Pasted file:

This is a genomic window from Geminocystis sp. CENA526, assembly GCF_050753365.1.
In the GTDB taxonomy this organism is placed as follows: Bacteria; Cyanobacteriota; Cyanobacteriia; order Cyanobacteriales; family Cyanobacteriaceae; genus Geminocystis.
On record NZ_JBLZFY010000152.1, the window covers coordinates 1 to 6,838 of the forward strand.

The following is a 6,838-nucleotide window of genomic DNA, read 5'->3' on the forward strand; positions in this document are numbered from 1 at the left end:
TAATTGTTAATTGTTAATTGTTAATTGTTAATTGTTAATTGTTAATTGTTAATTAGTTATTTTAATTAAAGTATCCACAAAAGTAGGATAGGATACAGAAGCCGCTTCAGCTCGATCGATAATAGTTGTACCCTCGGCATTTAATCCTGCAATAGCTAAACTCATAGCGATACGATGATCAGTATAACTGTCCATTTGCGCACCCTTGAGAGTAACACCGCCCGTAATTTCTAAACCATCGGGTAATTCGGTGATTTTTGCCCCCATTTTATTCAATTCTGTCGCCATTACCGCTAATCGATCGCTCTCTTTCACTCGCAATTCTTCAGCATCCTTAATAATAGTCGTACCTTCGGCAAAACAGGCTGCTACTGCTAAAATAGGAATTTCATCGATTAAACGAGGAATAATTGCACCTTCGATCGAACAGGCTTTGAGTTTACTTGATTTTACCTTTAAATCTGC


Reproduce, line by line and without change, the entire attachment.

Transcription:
This is a genomic window from Geminocystis sp. CENA526, assembly GCF_050753365.1.
In the GTDB taxonomy this organism is placed as follows: Bacteria; Cyanobacteriota; Cyanobacteriia; order Cyanobacteriales; family Cyanobacteriaceae; genus Geminocystis.
On record NZ_JBLZFY010000152.1, the window covers coordinates 1 to 6,838 of the forward strand.

The following is a 6,838-nucleotide window of genomic DNA, read 5'->3' on the forward strand; positions in this document are numbered from 1 at the left end:
TAATTGTTAATTGTTAATTGTTAATTGTTAATTGTTAATTGTTAATTGTTAATTAGTTATTTTAATTAAAGTATCCACAAAAGTAGGATAGGATACAGAAGCCGCTTCAGCTCGATCGATAATAGTTGTACCCTCGGCATTTAATCCTGCAATAGCTAAACTCATAGCGATACGATGATCAGTATAACTGTCCATTTGCGCACCCTTGAGAGTAACACCGCCCGTAATTTCTAAACCATCGGGTAATTCGGTGATTTTTGCCCCCATTTTATTCAATTCTGTCGCCATTACCGCTAATCGATCGCTCTCTTTCACTCGCAATTCTTCAGCATCCTTAATAATAGTCGTACCTTCGGCAAAACAGGCTGCTACTGCTAAAATAGGAATTTCATCGATTAAACGAGGAATAATTGCACCTTCGATCGAACAGGCTTTGAGTTTACTTGATTTTACCTTTAAATCTGC